Path Toward Career Success Is Paved With Confidence
In today’s high-tech business world, many fast-paced professionals are lost when it comes to face-to-face interaction. An over reliance on emails, cellphone messaging and professional networking sites has made it difficult to effectively deliver a message in person. However, the biggest ingredient that will catapult an averagely successful professional down the path of vast career success is confident interpersonal communication.
Imagine if you could confidently and effectively communicate your ideas and thoughts with a powerful presence even in stressful and challenging situations? Whether you are delivering a prepared message in a meeting, or find yourself on the defensive during a difficult impromptu conversation, you can be poised and ready to handle whatever communication situation comes your way.
1. Stop trying so hard.
In the world of improvisational comedy, trying too hard to be funny instantly makes you not funny and kills the scene. The same is true for interpersonal communication. Whether you are speaking with one person or 100, the moment you start reading your audience and play out your conversation naturally, you will be much more impactful than if you try too hard. Your listeners will detect when you are scripted, overly rehearsed and trying too hard to “wow” them. If they detect this, they will pass you off as insincere.
2. Stop trying to be perfect.
Accept the fact that being afraid of doing it the wrong way is what’s holding you back from being the confident communicator you can be. When you seek the unreachable goal of being a “perfect” communicator, you fill your head with paralyzing thoughts like, “It’s never going to be good enough” and “What will people think?” Stop holding back, stop playing it safe and watch yourself get better. In truth, your listeners will actually be drawn to you if you are authentic and down to earth.
3. Accept the challenge and go with your gut!
Stop giving in to convenient excuses such as, “I can’t,” “I’m not a good speaker” or “The last time I did ____, I flopped.” Each time you speak those words or allow those thoughts to enter your mind, you are second guessing your ability to do what you can do. As a communicator, you are giving in to the easy way out. Push through those thoughts and accept the challenge when it appears. The next time you are unexpectedly asked to present at a meeting or have been caught off guard to say something, accept the challenge and go with your gut. It won’t let you down.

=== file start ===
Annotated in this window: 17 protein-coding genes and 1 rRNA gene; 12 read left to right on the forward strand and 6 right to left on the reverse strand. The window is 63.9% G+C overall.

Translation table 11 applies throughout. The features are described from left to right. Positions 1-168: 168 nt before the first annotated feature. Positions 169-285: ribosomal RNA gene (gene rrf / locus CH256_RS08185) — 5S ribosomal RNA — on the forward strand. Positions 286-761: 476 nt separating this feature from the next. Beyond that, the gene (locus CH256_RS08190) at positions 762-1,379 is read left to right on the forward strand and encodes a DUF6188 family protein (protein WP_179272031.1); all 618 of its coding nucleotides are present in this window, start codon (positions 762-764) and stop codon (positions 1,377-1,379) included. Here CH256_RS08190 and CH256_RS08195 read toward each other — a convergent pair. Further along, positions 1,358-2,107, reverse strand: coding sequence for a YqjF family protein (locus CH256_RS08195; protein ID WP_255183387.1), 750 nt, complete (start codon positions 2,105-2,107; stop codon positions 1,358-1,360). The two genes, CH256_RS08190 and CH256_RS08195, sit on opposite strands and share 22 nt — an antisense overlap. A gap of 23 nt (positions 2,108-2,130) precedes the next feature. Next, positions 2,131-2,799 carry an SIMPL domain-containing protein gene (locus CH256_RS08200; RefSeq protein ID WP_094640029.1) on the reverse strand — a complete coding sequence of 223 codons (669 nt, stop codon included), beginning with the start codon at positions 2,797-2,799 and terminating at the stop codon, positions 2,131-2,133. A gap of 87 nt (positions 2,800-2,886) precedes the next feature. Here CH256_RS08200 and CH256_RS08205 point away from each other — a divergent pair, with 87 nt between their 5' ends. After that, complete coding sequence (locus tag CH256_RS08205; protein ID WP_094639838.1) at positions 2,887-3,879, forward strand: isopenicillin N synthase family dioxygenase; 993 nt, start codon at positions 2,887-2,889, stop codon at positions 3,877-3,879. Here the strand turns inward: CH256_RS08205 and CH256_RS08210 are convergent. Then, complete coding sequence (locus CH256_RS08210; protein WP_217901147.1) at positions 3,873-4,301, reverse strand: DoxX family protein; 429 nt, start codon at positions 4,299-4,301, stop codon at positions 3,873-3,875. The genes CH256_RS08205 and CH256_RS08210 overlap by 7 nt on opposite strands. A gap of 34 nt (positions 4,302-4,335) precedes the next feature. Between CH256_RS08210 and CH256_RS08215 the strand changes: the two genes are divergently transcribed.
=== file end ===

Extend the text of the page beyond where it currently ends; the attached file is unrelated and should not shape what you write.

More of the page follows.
4. Be flexible and adaptable.
Let go of the tendency to anticipate every move or fulfill every need of your listener. Take the time to thoroughly know your material, and loosely sketch out what you want to say or how you want to say it. Then, be open to changing things up as you go along. You will connect with your audience, and they will appreciate it.
5. Give them the unexpected.
Anybody can learn to communicate a well-organized, predictable message with a thoughtful opening, body and conclusion. Guess what? Your message can still be forgotten. In fact, research has suggested that up to 80 percent of the average dialogue will be forgotten within 24 hours. Busy professionals suffer from information overload every day. If you want to become a communicator who commands interest and respect, you have to be unforgettable. Strive to make your listener feel your message, not just hear it. How? Don’t be afraid to be vulnerable and openly share a personal story. Paint a picture with your words. Engage your listeners through interaction requiring them to move, talk or participate in the dialogue. Ask your audience to make a decision, or solicit feedback that requires a thoughtful response or healthy debate. If you can do this every time, you will be remembered and admired.
6. Don’t close your mind to a new way of doing things.
Throw away the “way it’s always been done” or the “only way you’ve ever known” and open yourself up to improving who you are. People who can do this are refreshing and sought after. Those who don’t are stale and avoided.
Regardless of your age, gender, education or years of experience, taking the steps to become a confident communicator will put you far beyond those who are not, every time.
Elizabeth P. Cipolla is a business communications professional specializing in the areas of leadership training, creative recruitment strategies, professional development and executive coaching for more than 13 years. She brings leadership experience from various industries including marketing, mass media, apparel, education, manufacturing, nonprofit agencies and insurance. To contact Elizabeth, email her at firstname.lastname@example.org or visit www.changeagentsee.com.